Periods of rain over the last week in the Cowichan Valley have done little to help deal with the ongoing water crisis.
But it’s hoped that the rain we are forecast to receive today and tomorrow could give water users and planners more time to get through the crisis before the wet season is expected to begin again in the fall.
Local water experts agree that the Valley needs a lot more than the few millimetres that we’ve had so far to make any difference to water levels in Cowichan Lake, one of the main groundwater sources for the Valley and integral to operations at the Catalyst pulp and paper mill in Crofton.
Tom Rutherford, executive director of the Cowichan Watershed Board, said all indications are that the lake will still reach zero-storage capacity sometime around the middle August if the Valley doesn’t soon get a significant amount of rain.
“The rain we’ve been receiving so far may have bought us just a couple of days more before we reach zero capacity,” he said.
“To really make a difference, it would have to rain cats and dogs here for many days.”
If Lake Cowichan reaches zero storage, there will not be enough head water to push water out of the lake and into the Cowichan River, which could potentially lead to fish habitats being destroyed, water shortages and even the closure of the mill.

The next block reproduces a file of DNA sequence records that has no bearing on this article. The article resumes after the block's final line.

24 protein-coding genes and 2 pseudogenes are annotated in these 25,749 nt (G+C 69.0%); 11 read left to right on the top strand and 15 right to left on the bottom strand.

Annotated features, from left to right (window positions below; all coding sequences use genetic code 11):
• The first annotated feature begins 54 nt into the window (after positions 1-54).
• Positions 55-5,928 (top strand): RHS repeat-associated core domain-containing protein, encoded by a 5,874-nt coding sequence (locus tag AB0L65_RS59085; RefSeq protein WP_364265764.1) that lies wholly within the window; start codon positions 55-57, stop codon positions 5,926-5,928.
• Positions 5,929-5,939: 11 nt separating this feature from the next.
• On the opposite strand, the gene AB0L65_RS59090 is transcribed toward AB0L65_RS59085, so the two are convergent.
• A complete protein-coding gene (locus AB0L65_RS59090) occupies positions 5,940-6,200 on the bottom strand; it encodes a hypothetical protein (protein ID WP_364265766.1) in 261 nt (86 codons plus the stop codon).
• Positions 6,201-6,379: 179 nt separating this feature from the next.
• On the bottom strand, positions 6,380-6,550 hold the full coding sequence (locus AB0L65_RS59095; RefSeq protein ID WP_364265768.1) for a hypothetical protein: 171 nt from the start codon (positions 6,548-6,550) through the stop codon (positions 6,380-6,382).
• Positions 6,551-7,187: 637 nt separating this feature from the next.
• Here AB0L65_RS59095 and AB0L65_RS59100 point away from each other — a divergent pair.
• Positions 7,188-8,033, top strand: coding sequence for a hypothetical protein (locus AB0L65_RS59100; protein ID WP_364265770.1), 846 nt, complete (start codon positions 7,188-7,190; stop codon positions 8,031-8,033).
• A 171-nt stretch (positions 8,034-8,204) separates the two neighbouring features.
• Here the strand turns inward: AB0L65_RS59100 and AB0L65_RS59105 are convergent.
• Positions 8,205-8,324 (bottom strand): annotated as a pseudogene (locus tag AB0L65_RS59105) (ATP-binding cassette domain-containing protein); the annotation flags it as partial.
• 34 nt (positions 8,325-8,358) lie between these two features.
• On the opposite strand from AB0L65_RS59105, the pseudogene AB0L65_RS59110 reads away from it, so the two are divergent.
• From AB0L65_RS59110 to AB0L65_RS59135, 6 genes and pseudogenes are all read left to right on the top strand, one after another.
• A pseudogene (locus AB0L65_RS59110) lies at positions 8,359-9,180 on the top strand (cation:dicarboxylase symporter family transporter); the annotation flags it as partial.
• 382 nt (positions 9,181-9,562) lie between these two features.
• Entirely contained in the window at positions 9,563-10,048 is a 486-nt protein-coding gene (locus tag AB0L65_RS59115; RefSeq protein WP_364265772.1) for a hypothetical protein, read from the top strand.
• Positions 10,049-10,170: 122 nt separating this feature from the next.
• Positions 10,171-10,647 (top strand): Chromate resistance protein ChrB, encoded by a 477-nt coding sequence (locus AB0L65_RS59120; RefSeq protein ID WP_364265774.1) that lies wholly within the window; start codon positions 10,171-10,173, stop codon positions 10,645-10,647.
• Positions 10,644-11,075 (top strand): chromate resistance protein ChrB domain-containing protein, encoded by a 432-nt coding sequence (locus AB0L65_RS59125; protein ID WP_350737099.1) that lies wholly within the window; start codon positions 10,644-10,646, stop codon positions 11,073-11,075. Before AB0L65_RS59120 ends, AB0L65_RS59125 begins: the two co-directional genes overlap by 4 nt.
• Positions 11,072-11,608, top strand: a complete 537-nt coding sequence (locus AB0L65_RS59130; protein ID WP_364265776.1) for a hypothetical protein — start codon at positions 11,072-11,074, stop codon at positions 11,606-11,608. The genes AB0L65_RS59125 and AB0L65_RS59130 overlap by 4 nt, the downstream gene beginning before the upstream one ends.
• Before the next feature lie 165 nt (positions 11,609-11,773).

One option is pumping water over the weir from the lake into the river, for which the mill has a licence.
But the fear is that could lower the water level in the lake to historical levels that haven’t been seen in millennia, with nobody really knowing the risks that could entail.
Brian Houle, the mill’s environment manager, agreed that the rain the Valley has received up to this date is “just a sprinkle” of what’s needed to deal with the water problem.
“It’s a very challenging climate here and while rain is sometimes forecast during the dry season in the summer months, it is often cancelled when the actual day arrives and, if it does come, it’s just a fraction of what was forecast,” he said.
“We would need tens of millimetres of rain to begin to make a difference.”
Matt MacDonald, a meteorologist with Environment Canada, said a “pretty healthy” weather system is actually forecast to hit the Valley on Wednesday and Thursday that could possibly see up to 20 millimetres of rain fall in the area.
“July is usually the Valley’s driest month, with just about 35 millimetres of rain typically falling during the whole month,” MacDonald said.
“The Valley has received just small drops in an empty bucket so far this season, so this could be good news.”
But MacDonald warned the possible relief could be just short-lived, with no more precipitation forecast for several weeks.
“We’re moving into the driest time of year, so it’s unlikely we’ll see any more significant rainfall for the rest of the season,” he said.
Houle said he still has hope enough rain could fall to ease the situation, as it has in the past.
“During the drought in the summer of 2016, we were right at zero storage in the lake in late August and then we had several days of significant rainfall that really helped matters,” Houle said.
“Catalyst spent about $1 million preparing pumps that year, but we didn’t need them in the end. Let’s just hope for a lot more rain.”